Blockchain Technology in Healthcare: Electronic Medical Records Blockchain Technology in Healthcare: Electronic Medical Records
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Blockchain Technology in Healthcare: Electronic Medical Records

Blockchain Technology in Healthcare: Electronic Medical Records

Photo by Rubén Bagüés on Unsplash

Recently, the US government rolled out a $4.3 billion medical records system to help care for the military.  While President Trump said the system would deliver “faster, better and far better quality care,” like many other Electronic Health Records (EHR) systems, it has fallen short of its goal.

EHRs are used in healthcare to generate and collect patient data. The goals of EHRs are to improve patient outcomes, increase efficiency and lower costs through better data accessibility and decision-making support.

However, in the case of Cerner’s $4.3 billion EHR, the problems were so severe, that some clinicians quit in fear that they would harm, or even kill, those they were supposed to treat.

An anonymous doctor working with the system reported:

“We took a broken system and just broke it completely.”

Because of the military’s stringent cybersecurity, physicians were regularly kicked out of the system, causing delays and frustration in patients and physicians alike. Referrals and orders were lost, and essential health information was sent to the wrong hospitals.

Ultimately, the problems were so severe, that the VA Secretary David Shulkin, decided to delay signing a $10 billion contract to have Cerner cover 19 million people in the military and VA.

In 2009, the Affordable Care Act required electronic health records to be incorporated into medical practices.  However, even in today’s healthcare system, where 86.9% of office-based physicians have some EHR system, access to health care data is still a significant problem.

Despite all the advances in medicine, different EHR systems do not communicate efficiently, and the primary means of transferring health records are still through fax machines and snail mail.

Graph created  by Joel Selanikio based on Medscape survey of 15,285 physicians

For more data-intensive information, like imaging, a patient may have to pick up a disc and take to their provider.  Delays in access to medical records can lead to unnecessary medical errors, duplicate tests, and other added costs.

Not only is it detrimental to the health of consumers (in theory, all of us) but it is also incredibly frustrating to doctors.  Frustration with EHRs is linked with an increased rate of physician burnout.

In 2017, Neal Patterson, the former CEO of Cerner passed away.  One of the biggest influences in his drive to improve access to health care data was the frustrating experience of having to physically print out every single medical note about his wife, for each specialist.  Before succumbing to breast cancer, she noted:

“It’s the noise in the health care system that will drag you down.  That’s what I call the train wreck.”

Improving EHRs Through Blockchain Technology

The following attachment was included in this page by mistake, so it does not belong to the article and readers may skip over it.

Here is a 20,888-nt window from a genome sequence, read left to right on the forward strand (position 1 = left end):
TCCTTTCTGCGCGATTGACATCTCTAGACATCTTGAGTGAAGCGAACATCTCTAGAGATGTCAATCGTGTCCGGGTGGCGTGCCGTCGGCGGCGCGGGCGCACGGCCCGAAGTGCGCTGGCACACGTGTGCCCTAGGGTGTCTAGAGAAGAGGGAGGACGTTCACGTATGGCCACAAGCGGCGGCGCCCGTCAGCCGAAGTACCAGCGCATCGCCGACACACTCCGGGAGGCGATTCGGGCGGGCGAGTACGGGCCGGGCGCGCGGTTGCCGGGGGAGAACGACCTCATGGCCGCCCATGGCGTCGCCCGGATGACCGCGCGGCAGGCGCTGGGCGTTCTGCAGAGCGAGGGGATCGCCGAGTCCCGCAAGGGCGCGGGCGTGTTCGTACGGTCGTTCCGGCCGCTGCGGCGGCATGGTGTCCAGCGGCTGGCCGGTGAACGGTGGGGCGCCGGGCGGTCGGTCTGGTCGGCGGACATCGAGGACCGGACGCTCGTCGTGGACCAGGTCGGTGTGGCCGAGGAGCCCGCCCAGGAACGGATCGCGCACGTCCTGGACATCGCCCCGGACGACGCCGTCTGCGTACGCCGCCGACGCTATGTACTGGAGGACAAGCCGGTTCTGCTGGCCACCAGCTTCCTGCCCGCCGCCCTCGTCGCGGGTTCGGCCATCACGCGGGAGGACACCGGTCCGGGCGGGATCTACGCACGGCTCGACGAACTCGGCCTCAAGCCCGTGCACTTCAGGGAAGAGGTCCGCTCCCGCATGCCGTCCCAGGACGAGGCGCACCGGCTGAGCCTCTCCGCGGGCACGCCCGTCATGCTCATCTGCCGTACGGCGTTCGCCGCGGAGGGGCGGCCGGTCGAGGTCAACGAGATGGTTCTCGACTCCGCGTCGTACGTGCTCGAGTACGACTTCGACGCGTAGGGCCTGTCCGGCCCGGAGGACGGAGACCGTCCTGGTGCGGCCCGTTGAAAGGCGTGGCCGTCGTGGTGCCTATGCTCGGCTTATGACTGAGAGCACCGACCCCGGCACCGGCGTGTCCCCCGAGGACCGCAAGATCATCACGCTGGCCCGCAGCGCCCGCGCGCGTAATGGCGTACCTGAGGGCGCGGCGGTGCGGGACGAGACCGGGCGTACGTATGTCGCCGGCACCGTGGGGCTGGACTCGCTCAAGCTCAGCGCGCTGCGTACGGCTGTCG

So how can blockchain technology improve healthcare?  Blockchain technology can improve EHRs by:

  1. Providing one easily-accessible and complete version of a patient’s health record for healthcare providers to coordinate better and personalize care
  2. Allowing patients to access and control their entire medical history easily
  3. Securing sensitive health data

As mentioned above, the current process of transferring medical data is tedious and unreliable.

Through blockchain technology, patient data could be added to the ledger, creating one universal health record for each patient.

New information from different providers would add to that ledger.

This would help circumvent the problem of poor interoperability between EHRs, as the one universally accepted record would decrease the rate of medical errors and reduce the time required for record reconciliation.

Providing a single version of a patient’s complete health record through blockchain would allow a patient to focus on their health, instead of gathering and organizing their health information.

Being able to review their health records quickly would also empower patients to be active participants in the physician-patient relationship.

Medical records are highly personal.  That also makes them highly valuable and worth hundreds to thousands of dollars on the black market (in comparison, social security and credit card numbers are 10 and 25 cents, respectively).  This makes hospitals significant targets for hacks. One of the blockchain’s greatest strengths is security through decentralization.

Robert Lord, a cybersecurity expert, and co-founder of Protenus said:

“The medical record is the most comprehensive record about the identity of a person that exists today.”

Projects in the Space

There is room for improvement in the massive $21 billion and growing electronic health records market.  Some blockchain projects currently working to innovate the EHR space includes Medibloc, Medicalchain, and Patientory.  Apple is also working on bringing healthcare records to the iPhone.

While there is a massive opportunity for blockchain-based companies to improve EHRs, some considerations for their mass adoption include complex healthcare laws, user-friendliness, costs, and how well they consolidate existing records.

Competing in an industry that is notoriously slow to change, the new companies will have to exhibit a clear advantage over existing systems.

Although it is early, blockchain technology demonstrates great potential in solving some of EHR’s most significant problems.  It may one day indeed, help deliver, “faster, better, and far better quality care.”

Posted In: Adoption